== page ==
But how can educators help students build confidence? According to Kent: “We do this work by creating classrooms and schools that provide opportunities for students to explore, wonder, think, and make decisions. There aren’t any worksheets in these classrooms. Kids are involved in problem solving and projects. Ultimately, effective classrooms provide authentic opportunities for students while allowing them to make choices; these classrooms are collaborative spaces… what you and I might call ‘learning communities.’”
When students are allowed to direct their own learning path rather than, as Broom writes, “following the teachers’ set conception of how the work should be done,” they can display their learning in various ways. The sheer variety of student work is further evidence of this outside-the-box thinking and truly reflects the multiple intelligences of our learners.
Like most relationships, teacher-student relationships depend upon trust. Teachers need to be able to trust their students and vice versa. When teachers shift the responsibility of learning to their pupils, educators must believe their students are capable and willing to do the work required of them.
One of the best ways to build trust between teachers and students is setting clear boundaries and expectations from the start. There’s an old adage in education that goes, “You can always lighten, but you can never tighten.” Simply put, if educators don’t establish academic, emotional, and social norms with students early on, then enforcing these expectations later on becomes impossible.
In that same spirit, people are not perfect. There are many times when, despite all of our best efforts, both teachers and students fail to measure up. This is where establishing an atmosphere of understanding and empathy is absolutely crucial. For trust to exist, at the end of the school day students must believe that teachers are on their side and have their best interests at heart.
Tap into students’ interests
It’s not just how students learn, but giving them choice in what they learn that’s important. When parents ask their children, “Which would you prefer tonight, lima beans or Brussels sprouts?” many children would reply, “Neither.”
This response is much the same inside the classroom. When teachers ask, “Would you like to read Tolstoy or Dostoevsky next?” students respond, “Who’s that? Can’t we read something by someone we can pronounce?”
To hone in on students’ interests, educators must have conversations that sound a lot like small talk. When teachers listen and respond rather than dictate and dismiss, then we allow students to teach us what they’re interested in.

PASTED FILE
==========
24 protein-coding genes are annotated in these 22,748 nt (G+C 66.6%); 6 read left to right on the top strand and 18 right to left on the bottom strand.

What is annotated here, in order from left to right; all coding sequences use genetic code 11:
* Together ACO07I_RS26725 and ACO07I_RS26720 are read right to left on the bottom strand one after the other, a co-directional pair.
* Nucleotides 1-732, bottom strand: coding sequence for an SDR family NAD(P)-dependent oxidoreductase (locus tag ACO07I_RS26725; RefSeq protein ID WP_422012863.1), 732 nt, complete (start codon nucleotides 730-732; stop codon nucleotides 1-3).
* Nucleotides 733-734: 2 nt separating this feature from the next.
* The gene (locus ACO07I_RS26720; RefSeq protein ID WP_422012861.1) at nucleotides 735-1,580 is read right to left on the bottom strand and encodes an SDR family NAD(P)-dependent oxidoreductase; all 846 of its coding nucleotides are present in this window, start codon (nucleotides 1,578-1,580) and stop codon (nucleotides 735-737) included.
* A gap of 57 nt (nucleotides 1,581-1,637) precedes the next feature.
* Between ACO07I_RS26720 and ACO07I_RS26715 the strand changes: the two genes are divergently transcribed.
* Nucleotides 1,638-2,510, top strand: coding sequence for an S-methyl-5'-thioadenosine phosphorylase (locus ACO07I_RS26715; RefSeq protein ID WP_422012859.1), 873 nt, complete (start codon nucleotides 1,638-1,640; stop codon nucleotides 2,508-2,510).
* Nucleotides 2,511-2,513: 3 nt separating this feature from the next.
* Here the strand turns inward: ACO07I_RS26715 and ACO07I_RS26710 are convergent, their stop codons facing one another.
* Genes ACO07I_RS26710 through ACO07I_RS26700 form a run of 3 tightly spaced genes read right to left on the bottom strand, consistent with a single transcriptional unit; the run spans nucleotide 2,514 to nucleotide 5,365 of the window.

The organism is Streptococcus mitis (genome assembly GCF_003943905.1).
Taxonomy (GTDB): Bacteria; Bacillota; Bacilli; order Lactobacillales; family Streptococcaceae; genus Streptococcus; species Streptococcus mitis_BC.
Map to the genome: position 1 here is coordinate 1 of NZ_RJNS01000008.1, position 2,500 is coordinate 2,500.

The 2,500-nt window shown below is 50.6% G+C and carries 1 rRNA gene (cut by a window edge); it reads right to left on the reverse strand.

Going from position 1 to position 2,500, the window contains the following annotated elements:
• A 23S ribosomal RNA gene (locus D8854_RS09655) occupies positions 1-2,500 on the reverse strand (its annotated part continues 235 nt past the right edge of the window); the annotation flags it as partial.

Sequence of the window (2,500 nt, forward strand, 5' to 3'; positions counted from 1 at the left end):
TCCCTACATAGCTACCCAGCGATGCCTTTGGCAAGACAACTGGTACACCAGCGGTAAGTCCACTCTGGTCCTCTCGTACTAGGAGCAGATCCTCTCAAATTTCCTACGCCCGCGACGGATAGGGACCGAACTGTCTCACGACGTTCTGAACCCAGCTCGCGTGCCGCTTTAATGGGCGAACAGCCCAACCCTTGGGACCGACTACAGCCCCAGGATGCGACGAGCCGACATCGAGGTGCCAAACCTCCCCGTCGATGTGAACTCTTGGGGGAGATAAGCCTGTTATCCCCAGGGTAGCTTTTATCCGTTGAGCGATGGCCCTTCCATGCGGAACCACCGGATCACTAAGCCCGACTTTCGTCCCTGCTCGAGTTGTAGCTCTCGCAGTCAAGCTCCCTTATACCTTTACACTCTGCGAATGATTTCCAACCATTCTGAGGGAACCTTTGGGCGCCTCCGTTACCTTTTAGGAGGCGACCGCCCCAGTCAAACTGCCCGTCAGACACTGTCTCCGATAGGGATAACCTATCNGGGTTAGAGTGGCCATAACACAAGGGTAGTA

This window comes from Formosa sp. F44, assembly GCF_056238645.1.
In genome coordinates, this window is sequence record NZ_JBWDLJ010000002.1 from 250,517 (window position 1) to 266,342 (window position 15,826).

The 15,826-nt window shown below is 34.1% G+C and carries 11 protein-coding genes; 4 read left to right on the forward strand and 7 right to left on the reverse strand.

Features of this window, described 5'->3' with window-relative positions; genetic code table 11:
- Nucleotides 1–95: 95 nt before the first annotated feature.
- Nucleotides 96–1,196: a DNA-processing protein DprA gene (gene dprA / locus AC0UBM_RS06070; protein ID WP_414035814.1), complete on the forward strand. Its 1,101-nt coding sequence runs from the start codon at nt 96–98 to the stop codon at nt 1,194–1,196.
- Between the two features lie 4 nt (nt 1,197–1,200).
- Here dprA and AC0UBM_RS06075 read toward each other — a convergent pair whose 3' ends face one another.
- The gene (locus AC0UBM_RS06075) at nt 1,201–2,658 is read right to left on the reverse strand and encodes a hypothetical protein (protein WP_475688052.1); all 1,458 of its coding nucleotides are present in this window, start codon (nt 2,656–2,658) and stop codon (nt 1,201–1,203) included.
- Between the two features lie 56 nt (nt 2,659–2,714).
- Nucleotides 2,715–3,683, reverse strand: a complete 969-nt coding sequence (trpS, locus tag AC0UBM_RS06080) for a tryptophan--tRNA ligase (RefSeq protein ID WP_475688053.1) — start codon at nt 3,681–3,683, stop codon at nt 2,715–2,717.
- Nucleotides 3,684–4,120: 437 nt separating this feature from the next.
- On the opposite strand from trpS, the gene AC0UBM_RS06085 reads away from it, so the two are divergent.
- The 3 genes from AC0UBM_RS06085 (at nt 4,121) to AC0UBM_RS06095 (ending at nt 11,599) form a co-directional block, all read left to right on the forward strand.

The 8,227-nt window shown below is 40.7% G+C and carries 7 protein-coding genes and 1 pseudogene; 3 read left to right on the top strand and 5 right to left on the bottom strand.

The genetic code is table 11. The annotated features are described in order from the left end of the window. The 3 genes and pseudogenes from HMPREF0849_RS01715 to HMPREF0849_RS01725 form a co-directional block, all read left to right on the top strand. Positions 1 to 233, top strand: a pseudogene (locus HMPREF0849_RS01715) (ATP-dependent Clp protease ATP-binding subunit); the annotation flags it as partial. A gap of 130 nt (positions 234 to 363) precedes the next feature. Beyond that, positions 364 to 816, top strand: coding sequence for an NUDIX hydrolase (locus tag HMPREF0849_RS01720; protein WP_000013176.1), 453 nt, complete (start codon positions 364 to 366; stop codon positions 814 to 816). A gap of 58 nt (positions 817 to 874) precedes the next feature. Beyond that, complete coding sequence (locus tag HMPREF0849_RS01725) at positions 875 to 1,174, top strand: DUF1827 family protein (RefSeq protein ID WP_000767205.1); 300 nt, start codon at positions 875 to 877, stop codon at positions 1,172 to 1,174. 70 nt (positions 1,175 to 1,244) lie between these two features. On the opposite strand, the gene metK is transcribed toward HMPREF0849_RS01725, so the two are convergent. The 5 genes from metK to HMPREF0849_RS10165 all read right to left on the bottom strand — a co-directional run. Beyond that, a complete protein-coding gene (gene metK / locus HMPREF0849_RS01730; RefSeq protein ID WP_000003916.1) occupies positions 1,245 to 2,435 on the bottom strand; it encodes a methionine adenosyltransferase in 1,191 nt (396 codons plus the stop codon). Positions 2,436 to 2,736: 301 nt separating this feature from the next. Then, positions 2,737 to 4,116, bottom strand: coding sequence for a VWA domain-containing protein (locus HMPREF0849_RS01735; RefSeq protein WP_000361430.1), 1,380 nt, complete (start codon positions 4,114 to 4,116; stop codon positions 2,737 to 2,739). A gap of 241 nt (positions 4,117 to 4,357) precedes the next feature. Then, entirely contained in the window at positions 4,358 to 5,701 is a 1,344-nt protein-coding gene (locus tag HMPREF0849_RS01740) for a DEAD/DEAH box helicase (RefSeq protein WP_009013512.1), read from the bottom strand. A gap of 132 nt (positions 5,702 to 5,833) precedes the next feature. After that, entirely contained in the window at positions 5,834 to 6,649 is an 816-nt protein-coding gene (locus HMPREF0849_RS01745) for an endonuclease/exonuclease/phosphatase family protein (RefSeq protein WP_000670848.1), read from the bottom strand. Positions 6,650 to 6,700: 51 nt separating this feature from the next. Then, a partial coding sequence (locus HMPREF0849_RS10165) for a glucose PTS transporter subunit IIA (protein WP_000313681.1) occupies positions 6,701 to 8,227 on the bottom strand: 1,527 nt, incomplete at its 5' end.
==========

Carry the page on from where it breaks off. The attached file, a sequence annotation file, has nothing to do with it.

Provide positive feedback and care
Current education research reveals that the majority of students are not motivated by reward or punishment — they are motivated by connection. Students who struggle with motivation have often experienced many of the consequences that life, adults and/or teachers can throw at them. What they haven’t experienced enough of is positive feedback and care.
Kent echoes this sentiment. “Since learning is about relationships, teachers in 21st century schools serve as mentors and colleagues, not examiners and graders. Our goal must be to offer genuine feedback — not a number, a letter, or a ‘very good,’ but a full-throated dialogue that frames ideas and welcomes further discussion. With that kind of foundation and support in a community of caring, students gain confidence and more readily stand up to speak their minds,” Kent said.
Life is about connection, and students don’t feel inspired to do much of anything if they don’t feel connected to the people who are teaching them. This means the real teacher must show up every day — the person who is human, caring and authentic. When we have real relationships with students based on mutual respect, they in turn feel empowered to show themselves to us.
What is the effect of empowering students?
When educators create an environment where multiple opinions are listened to, lively discussions are the norm, debate is welcome and individuals who hold different values have the opportunity to explain their thoughts, feelings and beliefs, then students will believe they have the ability to effect real change.
According to Broom, with an increased sense of self-esteem and positive self-identity, “Students feel like they can influence their environments positively.”
There is no doubt that we are living through trying times, but educators’ response to life and to learning must model for our students the power we each possess to, as Mahatma Gandhi said, “Be the change you wish to see in the world.”
Emily Morrison, Bangor Metro